(NewsNation) — With the economy and crime grabbing most of the headlines, energy policy in the Pennsylvania Senate Race has received less attention, although it could play a role in the upcoming midterms.
Like other voters across the country, Pennsylvanians are primarily concerned about the economy and inflation, surveys show.
But pollsters point out that those concerns have become closely tied to the cost of fuel, which is up about $0.50 compared to this time last year.
“When people talk about inflation they tend to be talking about gas prices and food prices,” said Berwood Yost, the Director of the Franklin & Marshall College Poll.
Republican candidate Dr. Mehmet Oz has made a habit of discussing his energy policy in the context of broader economic fears and blames President Joe Biden for the higher costs.
That rhetoric may be working in his favor.
Pennsylvanians now view Oz as having policies that will improve voters’ economic circumstances more so than Democrat John Fetterman (39% to 32%), according to a recent Franklin & Marshall College Poll.
On the other side, Fetterman has attempted to walk a fine line when it comes to energy policy, balancing the interests of two voting blocs whose goals are often at odds: blue-collar workers in the state’s fossil fuel industry and climate groups who want to see more money invested into renewable energy sources.
OIL AND fuel PRICES
Today, the average price for a gallon of regular gas in Pennsylvania is $3.95, according to the American Automobile Association. That’s slightly higher than the national average which currently sits at $3.85 per gallon.
On Wednesday, Biden announced the release of an additional 15 million barrels from the Strategic Petroleum Reserve — a move the administration says will help bring costs down.
Oz, a former television host and retired heart surgeon, has been highly critical of the Biden administration’s energy policy throughout his campaign, accusing the president of “stifling domestic energy production.”
The Republican candidate has outlined his support for fast-tracking the completion of pipelines and called for new oil and gas leases on federal lands.
Biden continues to point the finger at Russian President Vladimir Putin and oil companies who he’s accused of putting profits over Americans’ best interests.
The president has maintained that supply chain disruptions and the war in Ukraine are the main drivers of high gas prices, which have fallen more than $1 per gallon since peaking in June.
Oz has pushed back on that assessment and says he would work to overturn Biden’s “heavy-handed regulations” and fight for energy independence.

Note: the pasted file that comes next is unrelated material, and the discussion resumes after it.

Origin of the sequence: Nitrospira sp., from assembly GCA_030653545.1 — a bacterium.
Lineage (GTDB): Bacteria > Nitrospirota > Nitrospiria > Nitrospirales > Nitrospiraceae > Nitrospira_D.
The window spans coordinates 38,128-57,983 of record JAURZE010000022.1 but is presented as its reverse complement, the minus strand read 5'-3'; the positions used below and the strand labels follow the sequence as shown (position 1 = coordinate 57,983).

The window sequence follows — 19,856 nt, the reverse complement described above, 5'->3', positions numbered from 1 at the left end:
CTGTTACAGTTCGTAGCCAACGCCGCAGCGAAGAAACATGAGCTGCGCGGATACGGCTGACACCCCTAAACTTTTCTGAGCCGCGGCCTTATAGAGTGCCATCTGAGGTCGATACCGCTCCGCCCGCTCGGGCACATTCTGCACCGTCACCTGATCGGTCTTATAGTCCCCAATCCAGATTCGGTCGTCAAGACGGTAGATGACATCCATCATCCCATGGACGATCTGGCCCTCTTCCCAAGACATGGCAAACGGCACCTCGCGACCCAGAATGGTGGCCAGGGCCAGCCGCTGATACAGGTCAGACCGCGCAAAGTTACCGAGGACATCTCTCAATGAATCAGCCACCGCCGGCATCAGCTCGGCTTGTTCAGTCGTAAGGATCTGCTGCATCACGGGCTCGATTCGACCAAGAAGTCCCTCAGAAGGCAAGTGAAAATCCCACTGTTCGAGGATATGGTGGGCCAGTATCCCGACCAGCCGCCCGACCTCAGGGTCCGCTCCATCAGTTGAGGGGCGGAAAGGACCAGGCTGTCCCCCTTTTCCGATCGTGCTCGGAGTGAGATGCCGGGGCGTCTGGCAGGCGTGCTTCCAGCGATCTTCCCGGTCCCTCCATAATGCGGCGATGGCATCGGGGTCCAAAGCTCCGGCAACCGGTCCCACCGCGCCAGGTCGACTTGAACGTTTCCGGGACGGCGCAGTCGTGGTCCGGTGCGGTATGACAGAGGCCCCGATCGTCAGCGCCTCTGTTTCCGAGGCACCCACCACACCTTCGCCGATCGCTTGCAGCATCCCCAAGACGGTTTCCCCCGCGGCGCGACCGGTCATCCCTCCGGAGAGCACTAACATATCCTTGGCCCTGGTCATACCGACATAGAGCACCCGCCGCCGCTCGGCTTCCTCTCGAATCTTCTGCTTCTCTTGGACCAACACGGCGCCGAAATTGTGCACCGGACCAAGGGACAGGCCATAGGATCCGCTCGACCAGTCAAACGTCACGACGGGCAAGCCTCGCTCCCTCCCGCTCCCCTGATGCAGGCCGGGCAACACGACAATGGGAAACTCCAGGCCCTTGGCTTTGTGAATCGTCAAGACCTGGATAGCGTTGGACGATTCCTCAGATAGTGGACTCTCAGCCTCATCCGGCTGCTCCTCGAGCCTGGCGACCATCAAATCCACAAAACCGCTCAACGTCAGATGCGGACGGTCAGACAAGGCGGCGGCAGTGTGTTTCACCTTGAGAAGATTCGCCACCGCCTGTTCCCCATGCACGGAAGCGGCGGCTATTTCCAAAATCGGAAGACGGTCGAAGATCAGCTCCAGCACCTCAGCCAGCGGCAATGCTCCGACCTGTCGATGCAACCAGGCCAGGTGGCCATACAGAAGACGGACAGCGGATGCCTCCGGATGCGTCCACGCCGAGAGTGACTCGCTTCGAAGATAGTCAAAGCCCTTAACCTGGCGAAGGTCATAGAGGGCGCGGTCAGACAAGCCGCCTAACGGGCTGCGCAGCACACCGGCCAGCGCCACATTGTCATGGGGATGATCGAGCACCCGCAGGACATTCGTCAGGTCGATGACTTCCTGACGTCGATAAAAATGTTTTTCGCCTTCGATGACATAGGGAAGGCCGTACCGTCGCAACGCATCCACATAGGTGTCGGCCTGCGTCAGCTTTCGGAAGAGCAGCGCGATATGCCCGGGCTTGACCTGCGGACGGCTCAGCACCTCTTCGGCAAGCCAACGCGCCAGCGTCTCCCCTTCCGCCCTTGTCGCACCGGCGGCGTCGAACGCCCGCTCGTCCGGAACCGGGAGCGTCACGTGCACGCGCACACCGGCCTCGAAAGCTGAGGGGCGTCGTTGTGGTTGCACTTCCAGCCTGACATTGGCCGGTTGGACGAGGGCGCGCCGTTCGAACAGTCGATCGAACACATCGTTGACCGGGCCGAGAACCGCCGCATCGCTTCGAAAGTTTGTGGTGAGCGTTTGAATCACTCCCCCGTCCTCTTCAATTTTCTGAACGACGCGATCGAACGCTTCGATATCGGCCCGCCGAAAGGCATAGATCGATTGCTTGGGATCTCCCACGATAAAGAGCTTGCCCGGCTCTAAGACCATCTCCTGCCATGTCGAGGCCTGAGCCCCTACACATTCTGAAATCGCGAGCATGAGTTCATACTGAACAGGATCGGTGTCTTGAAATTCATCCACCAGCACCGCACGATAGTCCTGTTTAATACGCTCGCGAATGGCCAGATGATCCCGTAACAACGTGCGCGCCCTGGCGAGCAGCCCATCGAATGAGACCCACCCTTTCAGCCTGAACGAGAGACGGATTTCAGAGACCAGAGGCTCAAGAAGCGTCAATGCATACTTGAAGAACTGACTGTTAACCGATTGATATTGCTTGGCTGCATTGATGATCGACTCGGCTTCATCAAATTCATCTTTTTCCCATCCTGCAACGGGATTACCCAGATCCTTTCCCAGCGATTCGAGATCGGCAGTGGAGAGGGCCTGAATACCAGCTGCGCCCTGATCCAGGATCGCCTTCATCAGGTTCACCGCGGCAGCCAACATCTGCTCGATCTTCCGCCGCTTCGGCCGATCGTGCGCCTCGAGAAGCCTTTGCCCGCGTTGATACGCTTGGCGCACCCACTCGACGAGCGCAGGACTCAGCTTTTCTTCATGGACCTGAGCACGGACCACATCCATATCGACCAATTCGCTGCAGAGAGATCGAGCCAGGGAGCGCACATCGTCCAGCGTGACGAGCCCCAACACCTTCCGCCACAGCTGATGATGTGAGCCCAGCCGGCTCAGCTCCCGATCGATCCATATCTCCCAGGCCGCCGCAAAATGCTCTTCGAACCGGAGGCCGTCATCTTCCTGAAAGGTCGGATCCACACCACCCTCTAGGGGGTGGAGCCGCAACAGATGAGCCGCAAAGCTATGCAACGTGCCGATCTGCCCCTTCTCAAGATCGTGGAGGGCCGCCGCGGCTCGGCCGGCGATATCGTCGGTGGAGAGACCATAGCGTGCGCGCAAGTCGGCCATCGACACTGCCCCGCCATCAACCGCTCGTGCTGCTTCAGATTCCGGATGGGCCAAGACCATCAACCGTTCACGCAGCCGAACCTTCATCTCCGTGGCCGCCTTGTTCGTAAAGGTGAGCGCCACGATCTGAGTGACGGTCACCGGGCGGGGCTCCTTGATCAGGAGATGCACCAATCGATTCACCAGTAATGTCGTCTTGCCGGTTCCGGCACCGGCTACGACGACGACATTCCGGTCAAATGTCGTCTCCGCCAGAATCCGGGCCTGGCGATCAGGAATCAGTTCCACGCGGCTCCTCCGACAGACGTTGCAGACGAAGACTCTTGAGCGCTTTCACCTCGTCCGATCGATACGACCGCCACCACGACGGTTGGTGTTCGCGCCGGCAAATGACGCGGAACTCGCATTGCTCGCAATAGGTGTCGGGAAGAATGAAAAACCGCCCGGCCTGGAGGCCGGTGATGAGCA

It’s true that oil production has yet to return to its pre-pandemic level of roughly 13 million barrels a day, although it’s less clear who is directly responsible. The revised government forecast is that production will average 12.4 million barrels next year.
Like Biden, Fetterman has blamed high gas prices on “the greed of oil companies” but believes the country should “invest in more American energy.”
The Democratic candidate, who currently serves as the state’s lieutenant governor, also called for a suspension of the federal gas tax in March.
FRACKING AND NATURAL GAS
Fetterman has vowed to expedite the transition toward clean energy while also preserving “the union way of life” for natural gas workers in Pennsylvania.
That way of life will be top of mind for many voters in the Keystone State, which is the nation’s second-largest natural gas producer after Texas, according to the U.S. Energy Information Administration.
Meanwhile, Oz has been a vocal supporter of fracking and the state’s natural gas sector, which employs more than 72,000 workers.
Hydraulic fracturing, also known as “fracking,” is the process of injecting water, sand and chemicals into underground rock formations to free up oil or gas reserves. Environmental groups have criticized the process due to groundwater contamination concerns.
In an interview on NBC News last week, Fetterman said he also supports fracking in the state, “as long as it’s done environmentally sound” and “not contaminating our waterways.”
The Democratic candidate previously supported a temporary ban on fracking in 2016, but later reversed his position after new regulations were introduced.
In the same NBC interview, Fetterman called on Republicans and Democrats to stop weaponizing climate and energy priorities, pointing out that both are important.
“Energy security is critical but climate change is also very critical,” said Fetterman.
It remains to be seen whether that security can be achieved alongside a more aggressive green energy agenda.
Yost said he’s interested to see how the two candidates perform in their upcoming debate.
“Everything has the potential to be the difference maker,” he said. “I think it (energy policy) has played out in terms of gas prices so far but who knows if someone has a good way of talking about a policy that might be something that moves a group of voters.”
The latest polls show Fetterman maintaining a slight lead over Oz, although that margin has shrunk in recent weeks.
Voters will hear from both Fetterman and Oz on Oct. 25 during a debate exclusively nationally broadcast by NewsNation and aired on Nexstar’s local Pennsylvania stations. The debate is scheduled for 8-9 p.m. ET (7-8 p.m. CT).